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TERT mRNA lipid nanoparticles to extend telomeres to treat pulmonary fibrosis

Award Information
Agency: Department of Health and Human Services
Branch: National Institutes of Health
Contract: 1R44HL166034-01
Agency Tracking Number: R44HL166034
Amount: $299,987.00
Phase: Phase I
Program: SBIR
Solicitation Topic Code: NHLBI
Solicitation Number: PA21-259
Solicitation Year: 2021
Award Year: 2022
Award Start Date (Proposal Award Date): 2022-09-25
Award End Date (Contract End Date): 2023-07-31
Small Business Information
Portola Valley, CA 94028-7824
United States
DUNS: 178202797
HUBZone Owned: No
Woman Owned: No
Socially and Economically Disadvantaged: No
Principal Investigator
 (650) 804-8954
Business Contact
Phone: (650) 804-8954
Research Institution

Short telomeres, the DNA tips of chromosomes, drive multiple key pathogenic mechanisms identified in
idiopathic pulmonary fibrosis (IPF) patients. Rejuvenation Technologies is developing the first safe and effective
intervention to extend short telomeres in lung and thereby extend IPF patient survival. IPF is characterized by
progressive scarring of lung tissue, leading to a lack of oxygen in the blood, and ultimately resulting in respiratory
failure. IPF affects up to 200,000 Americans, with up to 50,000 new cases each year. IPF patients have a median
survival of less than 5 years from the time of diagnosis, even with standard of care treatment. Increasing
evidence, however, points to a causative role of shortened telomeres in the etiology of IPF. Loss-of-function
mutations in telomerase are found in 2–5% of IPF patients and up to 15% of familial PF patients. Mice with
shortened telomeres exhibit increased susceptibility to fibrosis in a mouse model of IPF. Moreover, telomere
extension in mice using TERT DNA (which is not safe for humans due to the risk of genomic integration) reduces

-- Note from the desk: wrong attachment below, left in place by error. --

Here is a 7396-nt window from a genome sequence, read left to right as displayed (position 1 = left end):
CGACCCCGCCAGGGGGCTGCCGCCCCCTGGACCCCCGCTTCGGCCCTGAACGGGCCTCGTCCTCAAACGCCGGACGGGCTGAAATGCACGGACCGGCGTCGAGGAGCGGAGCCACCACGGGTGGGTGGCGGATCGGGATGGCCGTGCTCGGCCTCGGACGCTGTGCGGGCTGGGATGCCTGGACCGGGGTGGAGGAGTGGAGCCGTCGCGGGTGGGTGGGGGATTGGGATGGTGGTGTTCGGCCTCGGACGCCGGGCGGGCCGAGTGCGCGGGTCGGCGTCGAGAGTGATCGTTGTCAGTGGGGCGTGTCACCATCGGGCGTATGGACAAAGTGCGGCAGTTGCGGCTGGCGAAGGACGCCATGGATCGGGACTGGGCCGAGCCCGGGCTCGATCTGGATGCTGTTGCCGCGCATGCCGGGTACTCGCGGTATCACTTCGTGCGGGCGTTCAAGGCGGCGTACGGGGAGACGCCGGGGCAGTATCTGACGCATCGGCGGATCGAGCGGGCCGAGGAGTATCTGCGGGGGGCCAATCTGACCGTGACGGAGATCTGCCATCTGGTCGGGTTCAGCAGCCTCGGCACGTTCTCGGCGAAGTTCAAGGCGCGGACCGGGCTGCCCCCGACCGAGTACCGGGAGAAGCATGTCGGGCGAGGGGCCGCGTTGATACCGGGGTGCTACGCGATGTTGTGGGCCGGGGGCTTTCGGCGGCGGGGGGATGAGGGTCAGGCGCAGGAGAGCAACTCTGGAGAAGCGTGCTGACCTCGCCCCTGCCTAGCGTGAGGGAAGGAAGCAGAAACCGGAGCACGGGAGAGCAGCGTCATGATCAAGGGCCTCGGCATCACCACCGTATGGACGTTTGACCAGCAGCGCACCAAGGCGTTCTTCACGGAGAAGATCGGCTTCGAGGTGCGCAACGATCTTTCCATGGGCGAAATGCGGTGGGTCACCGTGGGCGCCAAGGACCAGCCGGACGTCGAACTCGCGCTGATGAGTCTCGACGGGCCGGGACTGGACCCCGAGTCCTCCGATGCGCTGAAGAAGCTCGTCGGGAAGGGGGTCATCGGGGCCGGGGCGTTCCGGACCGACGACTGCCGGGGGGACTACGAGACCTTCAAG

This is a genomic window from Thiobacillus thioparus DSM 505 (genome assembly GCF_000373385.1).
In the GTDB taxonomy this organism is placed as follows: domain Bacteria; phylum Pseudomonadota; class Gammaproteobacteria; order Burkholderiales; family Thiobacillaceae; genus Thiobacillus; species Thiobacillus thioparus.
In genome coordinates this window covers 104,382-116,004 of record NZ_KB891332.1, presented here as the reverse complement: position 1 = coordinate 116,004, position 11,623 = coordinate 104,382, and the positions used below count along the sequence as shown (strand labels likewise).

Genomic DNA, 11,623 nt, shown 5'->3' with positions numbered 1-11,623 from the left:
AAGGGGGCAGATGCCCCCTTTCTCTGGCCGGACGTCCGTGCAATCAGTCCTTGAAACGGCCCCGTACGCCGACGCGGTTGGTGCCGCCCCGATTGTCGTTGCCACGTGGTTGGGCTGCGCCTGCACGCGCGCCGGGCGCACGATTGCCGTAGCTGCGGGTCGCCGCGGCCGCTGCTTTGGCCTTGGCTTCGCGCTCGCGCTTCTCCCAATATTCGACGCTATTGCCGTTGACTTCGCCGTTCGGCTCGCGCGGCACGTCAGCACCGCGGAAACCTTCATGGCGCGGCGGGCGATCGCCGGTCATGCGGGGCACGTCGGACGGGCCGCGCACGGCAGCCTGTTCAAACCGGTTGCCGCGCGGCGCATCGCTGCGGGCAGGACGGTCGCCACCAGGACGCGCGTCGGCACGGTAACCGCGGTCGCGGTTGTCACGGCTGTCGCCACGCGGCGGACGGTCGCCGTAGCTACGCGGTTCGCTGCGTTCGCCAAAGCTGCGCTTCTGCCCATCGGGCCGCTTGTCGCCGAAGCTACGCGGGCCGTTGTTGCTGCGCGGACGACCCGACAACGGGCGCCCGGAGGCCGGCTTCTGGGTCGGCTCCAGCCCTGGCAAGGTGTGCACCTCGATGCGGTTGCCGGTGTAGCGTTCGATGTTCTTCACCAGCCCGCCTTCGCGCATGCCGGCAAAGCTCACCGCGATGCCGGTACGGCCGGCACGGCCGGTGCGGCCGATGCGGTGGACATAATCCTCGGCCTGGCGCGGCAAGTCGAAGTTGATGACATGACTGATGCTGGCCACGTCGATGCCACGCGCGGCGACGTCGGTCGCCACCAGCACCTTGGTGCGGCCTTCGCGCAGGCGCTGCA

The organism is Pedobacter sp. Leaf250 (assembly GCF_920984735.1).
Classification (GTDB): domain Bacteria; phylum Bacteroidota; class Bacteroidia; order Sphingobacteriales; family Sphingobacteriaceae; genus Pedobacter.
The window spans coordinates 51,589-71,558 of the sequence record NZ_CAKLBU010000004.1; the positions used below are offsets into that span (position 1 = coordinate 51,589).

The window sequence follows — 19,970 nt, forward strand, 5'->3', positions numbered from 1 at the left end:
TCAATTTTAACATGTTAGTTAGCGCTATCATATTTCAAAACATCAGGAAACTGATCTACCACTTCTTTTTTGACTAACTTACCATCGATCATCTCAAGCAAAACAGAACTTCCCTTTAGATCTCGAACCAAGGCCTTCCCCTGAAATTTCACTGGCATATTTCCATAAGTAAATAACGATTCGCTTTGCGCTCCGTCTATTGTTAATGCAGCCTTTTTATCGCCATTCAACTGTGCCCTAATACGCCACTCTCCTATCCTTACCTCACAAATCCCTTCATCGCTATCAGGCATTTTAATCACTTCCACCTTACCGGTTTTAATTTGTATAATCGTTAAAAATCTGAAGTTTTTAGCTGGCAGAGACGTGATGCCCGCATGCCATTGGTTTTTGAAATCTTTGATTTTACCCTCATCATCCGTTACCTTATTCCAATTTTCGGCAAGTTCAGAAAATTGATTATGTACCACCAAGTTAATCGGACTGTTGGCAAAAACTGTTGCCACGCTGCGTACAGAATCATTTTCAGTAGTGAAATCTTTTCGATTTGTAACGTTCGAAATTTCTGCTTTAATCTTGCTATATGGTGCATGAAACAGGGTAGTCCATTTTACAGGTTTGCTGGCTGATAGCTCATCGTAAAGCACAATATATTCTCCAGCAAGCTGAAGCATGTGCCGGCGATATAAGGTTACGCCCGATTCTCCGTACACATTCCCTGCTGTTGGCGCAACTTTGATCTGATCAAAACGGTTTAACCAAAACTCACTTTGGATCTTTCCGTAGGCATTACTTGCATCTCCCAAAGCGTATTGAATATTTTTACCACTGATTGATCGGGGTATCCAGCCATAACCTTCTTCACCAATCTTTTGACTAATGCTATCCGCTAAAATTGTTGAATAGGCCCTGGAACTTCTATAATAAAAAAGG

fibrosis and improves lung function. Several key pathogenic mechanisms identified in IPF patients are also
consequences of critically short telomeres, including cellular senescence, elevated TGFβ and other inflammatory
mediators, chronic inflammation, myofibroblast activation, loss of progenitor cells, and reduced proliferative
capacity of remaining progenitor cells. These findings provide a strong rationale for developing a safe method to
extend telomeres to treat IPF. RTI proposes to use lipid nanoparticles (LNPs) encapsulating TERT mRNA (TERT
LNPs) to extend telomeres in the lung to treat IPF. RTI’s proprietary LNP lung delivery vehicle transfects rt90%
of lung epithelial cells, and a single intravenous dose of TERT mRNA in mice extends telomeres in vivo by an
average of 230 bp, reversing the equivalent of years of telomere shortening in humans. Importantly for safety,
TERT mRNA only increases telomerase activity for about a day, after which the extended telomeres resume
shortening at their normal rate, leaving the important anti-cancer telomere shortening mechanism intact. RTI
demonstrated that i.v.-injected TERT mRNA LNPs increase survival by 210%, reduce fibrosis by 68%, and
improve lung function by 58% in the humanized telomere length (TERT KO) mouse bleomycin model of IPF. To
advance to IND approval, this Fast Track project will complete the following Specific Aims. Phase I: 1)
Pharmacokinetics (PK) and dose determination of i.v.-injected TERT mRNA LNPs. 2) Pharmacodynamics (PD),
biomarker, and comparative studies to FDA approved IPF drugs. 3) Pharmacology in IPF patient cells. Phase II:
4) Determine efficacy in second mouse model (silica). 5) CMC activities for manufacturing and scale-up of TERT
mRNA LNP production. 6) Perform IND-enabling toxicology and pharmacology studies. If successful, these
studies will provide proof of concept of a novel approach to preserve lung function, reduce fibrosis, and extend
survival in IPF. Commercialization of TERT LNPs will give IPF patients and clinicians a much-needed therapeutic
option to improve outcomes and survival.

* Information listed above is at the time of submission. *

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